The old romper standby, however, is always a classic choice. Little pleases me more than seeing someone in a really cute one piece shorts number or jumpsuit, knowing she’ll have to get naked to use the Porta-Potty. As I giggle through my rainbow dust mask and third-eye-bedecked sunglasses. Might I suggest the more practical (but still impractical) “play set.” Still matchy-matchy, but shorts and a top. If we’ve learned anything, it’s that convenience is key. Winky-face.
Jenn Sutkowski wishes you a rainbow-hued and totally impractical festival season. And always use (sun) protection. Find her getting prismatic and being glad she appreciated without appropriating all these clothes and accessories at jennsutkowski.com (uh, here...Duh. This Full Frontal column appeared first in the Newport Mercury.)
Here I am reading this week's column -- about flower essences! I've been MIA the last few weeks due to dealing with some anxiety and family things, which I'll get to later. In the meantime, here are some things that have been helpful.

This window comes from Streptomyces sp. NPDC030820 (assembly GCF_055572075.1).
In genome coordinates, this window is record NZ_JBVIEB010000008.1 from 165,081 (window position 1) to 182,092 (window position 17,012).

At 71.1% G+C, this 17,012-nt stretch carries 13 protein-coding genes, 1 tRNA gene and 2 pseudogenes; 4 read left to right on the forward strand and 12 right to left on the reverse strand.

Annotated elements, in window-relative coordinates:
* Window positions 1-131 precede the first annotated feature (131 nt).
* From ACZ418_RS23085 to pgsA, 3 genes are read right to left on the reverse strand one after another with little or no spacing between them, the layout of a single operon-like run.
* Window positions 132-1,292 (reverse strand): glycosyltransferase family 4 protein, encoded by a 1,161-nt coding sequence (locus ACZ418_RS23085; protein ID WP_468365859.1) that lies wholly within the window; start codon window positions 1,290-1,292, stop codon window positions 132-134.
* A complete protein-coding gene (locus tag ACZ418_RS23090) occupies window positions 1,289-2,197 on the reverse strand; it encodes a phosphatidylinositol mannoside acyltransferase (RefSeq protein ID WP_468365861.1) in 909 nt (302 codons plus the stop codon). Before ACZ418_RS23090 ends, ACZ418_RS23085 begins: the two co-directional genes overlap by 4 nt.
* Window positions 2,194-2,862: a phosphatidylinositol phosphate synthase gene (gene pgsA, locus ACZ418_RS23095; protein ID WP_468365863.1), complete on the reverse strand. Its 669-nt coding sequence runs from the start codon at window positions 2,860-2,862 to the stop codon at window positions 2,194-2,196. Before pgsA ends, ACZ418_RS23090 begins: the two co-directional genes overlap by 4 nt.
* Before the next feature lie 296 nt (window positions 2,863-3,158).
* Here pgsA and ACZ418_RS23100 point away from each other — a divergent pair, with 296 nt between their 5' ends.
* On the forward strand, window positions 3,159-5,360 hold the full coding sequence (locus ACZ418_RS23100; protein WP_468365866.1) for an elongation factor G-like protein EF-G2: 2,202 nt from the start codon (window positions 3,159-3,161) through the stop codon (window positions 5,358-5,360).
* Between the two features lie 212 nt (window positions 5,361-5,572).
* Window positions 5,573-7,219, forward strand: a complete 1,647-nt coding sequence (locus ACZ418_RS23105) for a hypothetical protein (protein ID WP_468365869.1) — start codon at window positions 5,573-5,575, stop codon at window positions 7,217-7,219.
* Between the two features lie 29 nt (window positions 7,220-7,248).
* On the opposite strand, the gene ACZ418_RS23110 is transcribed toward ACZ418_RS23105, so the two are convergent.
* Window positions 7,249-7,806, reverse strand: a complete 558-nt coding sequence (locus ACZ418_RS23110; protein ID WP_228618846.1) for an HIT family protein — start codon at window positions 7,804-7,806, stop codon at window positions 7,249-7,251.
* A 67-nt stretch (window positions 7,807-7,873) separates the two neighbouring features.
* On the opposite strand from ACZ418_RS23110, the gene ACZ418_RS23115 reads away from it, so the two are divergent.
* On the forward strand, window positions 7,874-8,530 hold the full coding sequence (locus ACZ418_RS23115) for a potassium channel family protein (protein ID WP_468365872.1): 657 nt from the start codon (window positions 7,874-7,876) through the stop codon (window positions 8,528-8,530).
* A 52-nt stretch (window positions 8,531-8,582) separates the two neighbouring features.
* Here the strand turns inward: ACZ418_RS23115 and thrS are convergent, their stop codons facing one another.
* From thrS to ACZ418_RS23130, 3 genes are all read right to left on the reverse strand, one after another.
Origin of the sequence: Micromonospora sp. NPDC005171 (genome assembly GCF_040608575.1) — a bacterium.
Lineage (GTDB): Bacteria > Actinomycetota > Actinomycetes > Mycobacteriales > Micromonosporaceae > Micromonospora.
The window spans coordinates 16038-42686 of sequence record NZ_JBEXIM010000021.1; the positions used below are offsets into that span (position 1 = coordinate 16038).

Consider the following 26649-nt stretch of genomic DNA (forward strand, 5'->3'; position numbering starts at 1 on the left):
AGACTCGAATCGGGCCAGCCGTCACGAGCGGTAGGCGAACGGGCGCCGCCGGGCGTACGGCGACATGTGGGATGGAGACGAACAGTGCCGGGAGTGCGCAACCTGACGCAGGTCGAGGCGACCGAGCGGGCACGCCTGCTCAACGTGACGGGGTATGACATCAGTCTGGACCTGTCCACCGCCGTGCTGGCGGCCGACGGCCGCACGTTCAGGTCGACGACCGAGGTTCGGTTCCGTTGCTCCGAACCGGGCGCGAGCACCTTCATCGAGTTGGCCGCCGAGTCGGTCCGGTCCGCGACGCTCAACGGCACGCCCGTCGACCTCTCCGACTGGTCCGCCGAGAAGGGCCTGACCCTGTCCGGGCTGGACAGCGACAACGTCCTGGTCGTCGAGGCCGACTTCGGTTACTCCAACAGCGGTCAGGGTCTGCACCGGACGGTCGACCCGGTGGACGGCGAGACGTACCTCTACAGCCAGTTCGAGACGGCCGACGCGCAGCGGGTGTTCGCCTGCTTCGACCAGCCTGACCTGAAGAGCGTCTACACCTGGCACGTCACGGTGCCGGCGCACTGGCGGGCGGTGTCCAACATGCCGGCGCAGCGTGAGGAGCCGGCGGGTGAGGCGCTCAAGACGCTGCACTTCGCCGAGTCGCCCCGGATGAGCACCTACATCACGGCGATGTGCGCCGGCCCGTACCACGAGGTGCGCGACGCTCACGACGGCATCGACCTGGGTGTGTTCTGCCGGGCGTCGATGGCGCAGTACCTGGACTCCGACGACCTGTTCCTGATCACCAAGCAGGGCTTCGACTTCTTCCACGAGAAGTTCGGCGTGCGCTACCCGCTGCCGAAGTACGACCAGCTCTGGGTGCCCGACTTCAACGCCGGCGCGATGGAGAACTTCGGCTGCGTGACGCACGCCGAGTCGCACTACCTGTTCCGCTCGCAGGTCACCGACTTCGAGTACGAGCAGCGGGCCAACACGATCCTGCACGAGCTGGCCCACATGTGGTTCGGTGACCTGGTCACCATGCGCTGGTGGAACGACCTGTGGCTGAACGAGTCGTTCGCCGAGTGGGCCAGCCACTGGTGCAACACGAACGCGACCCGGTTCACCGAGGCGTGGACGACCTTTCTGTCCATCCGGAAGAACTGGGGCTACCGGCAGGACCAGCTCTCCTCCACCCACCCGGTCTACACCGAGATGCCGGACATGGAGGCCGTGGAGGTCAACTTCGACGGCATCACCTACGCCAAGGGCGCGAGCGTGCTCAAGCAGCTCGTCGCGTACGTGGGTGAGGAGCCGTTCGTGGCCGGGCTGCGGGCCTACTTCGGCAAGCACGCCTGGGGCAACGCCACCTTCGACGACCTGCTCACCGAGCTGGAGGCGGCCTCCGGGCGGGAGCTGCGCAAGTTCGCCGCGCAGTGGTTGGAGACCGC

After having an anxiety-ridden time of it (most of my life), including a good old-fashioned anxiety attack last week — bully for me! — I’ve been amassing a list of helpers and non-helpers. Which you may or may not follow, because, if I knew how to get rid of this chest-tightening friend, I wouldn’t have it anymore, right?
Here’s what happened: Since I’m hypersensitive these days to my body’s weirdnesses, I started asking myself why I couldn’t take deep enough breaths after singing and feeling winded. This began a spiral in my head: “Can I breathe enough?” And then I got dizzy and next thing you know I am in the bathroom trying to calm myself down.
Watching the new Starz series, based on Neil Gaiman’s novel, “American Gods,” didn’t help. I know people are going nuts over this show. I think it is just a toughie to adapt in a way that actually feels satisfying to the viewer, as currently it is very episodic. But, I thought to myself, anxiety attacks AND erections on television are on the table of my life now? Yeesh. (Ian McShane, however, as Mr. Wednesday, is magic.)
Other things that probably don’t help: caffeine, blood sugar spikes/plummets, crowds, but mostly the fear of fear (as my therapist has explained can turn a sporadic anxiety attack into panic disorder).